Getting him up takes much longer. In the middle I pause and leave and when I return an hour later he asks for more water so I give it to him and he has recovered enough by now, with me hauling him up he manages to stand.

I help him to my room. Or his room. Honestly I had not spent much time in it. It had depressed me. It was always dark; the only time it was bright—due to the orientation and placement of its single window—was near dusk. Otherwise, it was always in the shade, and could be reduced to near pitch-black darkness with the thick purple curtain. He—I—had kept it that way much of the time. The computer we had built—the case a cheap black Fractal Design with no optical drives—that had always hummed through the layer of dust caking its fans.

I help him sit on the chair. He’s so weak that when he leans over to turn the PC on, he stays like that, he can’t orient his body back to normal sitting posture. As the screen comes to life I must help him up and I hold onto his shoulders as his fingers—with enough life in them at least—tap out the password. In a few seconds he’s back in action.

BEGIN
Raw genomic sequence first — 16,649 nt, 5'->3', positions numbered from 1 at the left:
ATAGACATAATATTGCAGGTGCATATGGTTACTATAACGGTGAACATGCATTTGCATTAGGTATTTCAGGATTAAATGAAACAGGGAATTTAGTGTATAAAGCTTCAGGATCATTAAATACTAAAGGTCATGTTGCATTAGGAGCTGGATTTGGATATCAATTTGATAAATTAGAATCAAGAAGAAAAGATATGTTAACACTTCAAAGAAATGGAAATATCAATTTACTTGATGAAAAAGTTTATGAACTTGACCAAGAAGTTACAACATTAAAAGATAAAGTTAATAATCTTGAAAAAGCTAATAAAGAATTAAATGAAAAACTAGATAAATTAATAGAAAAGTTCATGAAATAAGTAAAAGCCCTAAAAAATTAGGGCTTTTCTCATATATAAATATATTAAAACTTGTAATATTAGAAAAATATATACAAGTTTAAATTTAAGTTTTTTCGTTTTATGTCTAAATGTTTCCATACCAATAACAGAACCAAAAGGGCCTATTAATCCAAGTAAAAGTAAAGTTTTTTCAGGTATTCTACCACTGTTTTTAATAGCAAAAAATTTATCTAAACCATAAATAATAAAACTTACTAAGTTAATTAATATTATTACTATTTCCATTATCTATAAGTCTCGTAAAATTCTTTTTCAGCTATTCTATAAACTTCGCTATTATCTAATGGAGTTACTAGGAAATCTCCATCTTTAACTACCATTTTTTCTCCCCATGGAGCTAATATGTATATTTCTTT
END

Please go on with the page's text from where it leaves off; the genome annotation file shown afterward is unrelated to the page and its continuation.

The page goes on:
I have a life to live! Something I have not lived. Now perhaps I will never live it. Do I kill him? Kill him, then retake my life—I can feel it sucking out, just by his presence alone.

As I do this, as I ponder this, his stomach rumbles.

“Are you hungry?”

Of course he is.

We go out for some Whataburger.